Sunday, December 8, 2013

Mustang Memories

Mustang enthusiasm is still alive and well in the USA
What is it about the Ford Mustang that so excites the imagination? Well, for starters, consider the name. Mustang. When I think of mustangs I think of wild horses. And when older men think of Mustangs, they think of the wild horsepower packed under the hood of that breed of Sixties muscle car.

In ways too innumerable to realize at the time 1964 became a critical turning point in my life. I’d be turning twelve that year. Our family moved from Ohio to New Jersey due to my father's job transfer. The changes were dramatic.

As a sixth grader the move from our suburban home in Cleveland to the suburbs of Bridgewater in January of that year seemed hardly significant at the time, just a new chapter in my life story. I don’t remember being sentimental about leaving my friends, even though we played baseball or football every day depending on the season. It was family that went with you and family that was important, ours being no exception.

Mustang evolution.
But 1964 proved to be a year more significant than I could have imagined. The two-year New York World’s Fair commenced that spring. Over the course of two years I must have attended this global destination at least a dozen times. Though it was an international exhibition, Corporate America pulled out all the stops to showcase its achievements on this majestic stage. And one of the highlights of this Fair for nearly every adolescent boy was the Ford Pavilion.

This was actually the third world's fair to be held in New York. The theme of the show was "Peace Through Understanding", a theme echoed in various ways and most memorably in Disney's "It's A Small World After All"-themed waterboat tunnel spectacle.

Every school and youth organization took outings to Flushing Meadows to experience the fair. I went with scouts, with classmates, and a seeming dozen times more with relatives. All manner of cousins, aunts and uncles visited our home in the summer of '65. I thought it was to see our new house, which was a treat. But when I looked back many years later I realized our home provided free lodging within striking distance of the Fair. And so it was that we had kin from Ohio to as far away as Arizona come stay with us, and being summertime my brothers and I could tag along when they went to see the sights.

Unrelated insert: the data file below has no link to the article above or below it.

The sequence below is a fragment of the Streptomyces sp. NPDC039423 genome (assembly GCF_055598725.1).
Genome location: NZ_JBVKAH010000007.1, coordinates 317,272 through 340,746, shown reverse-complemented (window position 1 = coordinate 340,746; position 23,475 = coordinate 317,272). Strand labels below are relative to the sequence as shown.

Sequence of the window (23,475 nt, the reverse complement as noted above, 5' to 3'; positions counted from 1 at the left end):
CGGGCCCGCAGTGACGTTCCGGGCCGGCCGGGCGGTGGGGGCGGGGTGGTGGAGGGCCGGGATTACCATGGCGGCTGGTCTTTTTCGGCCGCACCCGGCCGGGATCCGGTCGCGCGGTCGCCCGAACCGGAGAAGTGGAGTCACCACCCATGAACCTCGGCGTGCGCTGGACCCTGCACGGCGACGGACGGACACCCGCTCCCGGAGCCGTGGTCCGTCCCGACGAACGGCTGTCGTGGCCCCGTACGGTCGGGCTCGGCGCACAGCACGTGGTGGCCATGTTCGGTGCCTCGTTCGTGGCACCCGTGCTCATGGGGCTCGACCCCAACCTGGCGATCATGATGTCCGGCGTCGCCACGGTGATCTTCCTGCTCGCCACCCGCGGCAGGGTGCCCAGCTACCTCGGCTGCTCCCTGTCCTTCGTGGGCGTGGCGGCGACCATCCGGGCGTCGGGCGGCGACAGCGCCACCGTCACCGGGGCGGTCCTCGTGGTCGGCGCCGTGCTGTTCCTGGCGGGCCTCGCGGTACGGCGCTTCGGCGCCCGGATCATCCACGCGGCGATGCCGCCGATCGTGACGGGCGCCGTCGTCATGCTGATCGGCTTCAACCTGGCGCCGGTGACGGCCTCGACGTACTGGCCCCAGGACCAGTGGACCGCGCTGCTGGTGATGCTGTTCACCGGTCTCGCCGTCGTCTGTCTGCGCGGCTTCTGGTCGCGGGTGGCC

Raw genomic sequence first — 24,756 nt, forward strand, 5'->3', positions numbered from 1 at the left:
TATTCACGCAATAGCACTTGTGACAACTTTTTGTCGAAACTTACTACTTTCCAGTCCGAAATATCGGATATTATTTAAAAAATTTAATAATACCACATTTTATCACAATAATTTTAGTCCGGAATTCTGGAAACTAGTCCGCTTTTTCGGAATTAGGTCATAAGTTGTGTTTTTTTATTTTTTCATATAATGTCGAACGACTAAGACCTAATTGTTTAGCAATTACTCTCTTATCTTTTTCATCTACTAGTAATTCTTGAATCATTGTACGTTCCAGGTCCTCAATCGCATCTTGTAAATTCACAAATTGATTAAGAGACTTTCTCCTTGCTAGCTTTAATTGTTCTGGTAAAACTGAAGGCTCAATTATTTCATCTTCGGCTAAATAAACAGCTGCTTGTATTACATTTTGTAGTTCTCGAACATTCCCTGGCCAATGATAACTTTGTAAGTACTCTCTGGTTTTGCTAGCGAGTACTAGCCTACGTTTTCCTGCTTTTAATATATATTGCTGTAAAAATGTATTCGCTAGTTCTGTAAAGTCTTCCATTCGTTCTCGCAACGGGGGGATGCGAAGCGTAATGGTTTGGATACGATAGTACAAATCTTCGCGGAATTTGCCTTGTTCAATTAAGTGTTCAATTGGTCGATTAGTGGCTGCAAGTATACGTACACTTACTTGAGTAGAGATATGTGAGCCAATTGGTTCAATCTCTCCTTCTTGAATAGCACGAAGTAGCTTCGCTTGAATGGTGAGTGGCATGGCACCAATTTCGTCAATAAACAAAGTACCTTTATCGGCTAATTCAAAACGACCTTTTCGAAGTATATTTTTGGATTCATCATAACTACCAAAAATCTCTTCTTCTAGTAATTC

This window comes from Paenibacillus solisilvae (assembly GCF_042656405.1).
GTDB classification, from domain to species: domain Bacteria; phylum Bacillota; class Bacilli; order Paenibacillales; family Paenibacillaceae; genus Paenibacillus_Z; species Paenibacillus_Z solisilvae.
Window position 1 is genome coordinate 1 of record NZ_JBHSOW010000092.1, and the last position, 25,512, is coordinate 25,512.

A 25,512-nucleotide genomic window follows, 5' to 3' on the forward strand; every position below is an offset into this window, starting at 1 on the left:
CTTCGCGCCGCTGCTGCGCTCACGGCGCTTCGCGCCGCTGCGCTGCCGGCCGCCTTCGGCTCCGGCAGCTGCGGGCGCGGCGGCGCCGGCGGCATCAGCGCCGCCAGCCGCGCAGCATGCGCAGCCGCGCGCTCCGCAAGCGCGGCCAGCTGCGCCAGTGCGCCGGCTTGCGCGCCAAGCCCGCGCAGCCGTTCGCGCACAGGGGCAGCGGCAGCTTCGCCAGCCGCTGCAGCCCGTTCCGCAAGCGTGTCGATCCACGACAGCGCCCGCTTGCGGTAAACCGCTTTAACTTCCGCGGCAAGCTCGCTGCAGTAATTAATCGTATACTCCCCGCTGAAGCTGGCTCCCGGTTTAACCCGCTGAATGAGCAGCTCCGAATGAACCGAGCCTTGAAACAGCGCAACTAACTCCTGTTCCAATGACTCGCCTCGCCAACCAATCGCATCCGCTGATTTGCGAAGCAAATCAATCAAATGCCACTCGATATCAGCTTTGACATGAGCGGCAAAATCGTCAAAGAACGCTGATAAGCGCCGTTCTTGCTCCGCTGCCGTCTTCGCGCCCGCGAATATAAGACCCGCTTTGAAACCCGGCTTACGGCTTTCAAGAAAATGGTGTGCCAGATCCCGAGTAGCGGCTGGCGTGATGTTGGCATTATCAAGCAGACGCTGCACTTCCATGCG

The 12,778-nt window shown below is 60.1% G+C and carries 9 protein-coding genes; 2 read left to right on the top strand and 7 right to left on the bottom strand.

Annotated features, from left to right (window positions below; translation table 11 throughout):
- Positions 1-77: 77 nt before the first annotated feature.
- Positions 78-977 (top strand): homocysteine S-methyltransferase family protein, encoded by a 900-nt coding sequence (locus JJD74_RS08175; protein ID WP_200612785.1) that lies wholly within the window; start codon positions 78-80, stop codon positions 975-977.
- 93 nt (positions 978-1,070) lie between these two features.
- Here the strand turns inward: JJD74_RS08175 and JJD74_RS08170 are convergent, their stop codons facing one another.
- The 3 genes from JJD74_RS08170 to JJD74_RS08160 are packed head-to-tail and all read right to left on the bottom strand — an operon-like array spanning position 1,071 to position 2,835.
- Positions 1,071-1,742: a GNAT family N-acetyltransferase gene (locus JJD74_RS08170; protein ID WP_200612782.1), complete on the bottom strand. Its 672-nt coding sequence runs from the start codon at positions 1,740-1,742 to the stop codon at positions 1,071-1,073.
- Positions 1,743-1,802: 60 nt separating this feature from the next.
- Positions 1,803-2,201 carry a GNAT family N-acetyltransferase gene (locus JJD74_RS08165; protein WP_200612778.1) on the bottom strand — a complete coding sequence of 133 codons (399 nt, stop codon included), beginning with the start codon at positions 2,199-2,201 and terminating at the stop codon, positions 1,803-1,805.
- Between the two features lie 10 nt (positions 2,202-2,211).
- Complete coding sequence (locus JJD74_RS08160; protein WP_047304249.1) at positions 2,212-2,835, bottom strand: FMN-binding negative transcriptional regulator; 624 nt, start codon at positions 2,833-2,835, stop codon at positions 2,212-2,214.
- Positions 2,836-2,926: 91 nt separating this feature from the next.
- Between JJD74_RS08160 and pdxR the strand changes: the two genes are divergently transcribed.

The lines were long for nearly everything worth seeing. It only cost two bucks to get in and a dollar if you were under twelve. And even though it was a two year event, it was actually only an April to October event in reality, two six month seasons about "Man's Achievement on a Shrinking Globe in an Expanding Universe." More than 51 million people went to the fair in those two years, and most probably spent half of each day standing in lines, waiting to see displays, waiting to eat, waiting for bathrooms.

I remember seeing Michaelangelo's "Pieta" there and being awed by it, even as a kid. I remember Joey Chitwood's Thrill Show being awesome, too, with cars doing death-defying deeds providing awe of a different nature.

And then, there was the Ford Pavilion. Carmakers usually introduce their wares in the fall, but in 1964 Ford had a better idea: Introduce the new Mustang as something you ride in to see the Ford exhibits. So on the first day of the Fair people stood in line to climb into Ford Mustangs. Throughout that day in other parts of the country, Mustangs were being corralled into dealer showrooms. What a memorable way to introduce a car.

When we stood in line to get our ride, all around the boys would be saying, "I want a red one." And "I want the yellow one." You not only waited to get in a Mustang, but hoped to get the color of your choice, something that happens to adult car buyers to this day. (For example the 2012 Boss 302 comes in this set of colors: Competition Orange, Race Red, Performance White, and Yellow Blaze Metallic Tri-Coat.)

One of the 4,016 Boss 302s produced in 2012.
Once inside the pavilion you would take a ride on Walt Disney's Magic Skyway. Disney himself designed many of the displays, recreating other civilizations, prehistoric times and futuristic worlds, all of it animated and designed to amaze and stimulate young imaginations. Because of man's achievements and technology, the world of tomorrow will astonish us, we were assured.

When all was said and done the Ford Mustang was already an American icon in its first year out of the gate. Kids who had never given two thoughts about getting a driver's license one day were suddenly dreaming about cars. Mustangs featured in many of those dreams.

What made it so distinctive? Perhaps it was the long hood with the driver's compartment set further back on the chassis. Light weight, affordable, with a variety of engine options, and style. It looked fast. No, you don't have much trunk room, but who's thinking vacation when you get a "Stang? This was the beginning of the muscle car era. Camaros and Barracudas would eventually give the Mustang a run for the money, but beefy engines and style were about to become the name of the game over the next several years.

Add a racing stripe and that superfly-slammer Mustang logo-plate, and you've got instant recognition. Everybody knows... if you've got one of these, you're boss.

Boss 302 courtesy Bob Winship.

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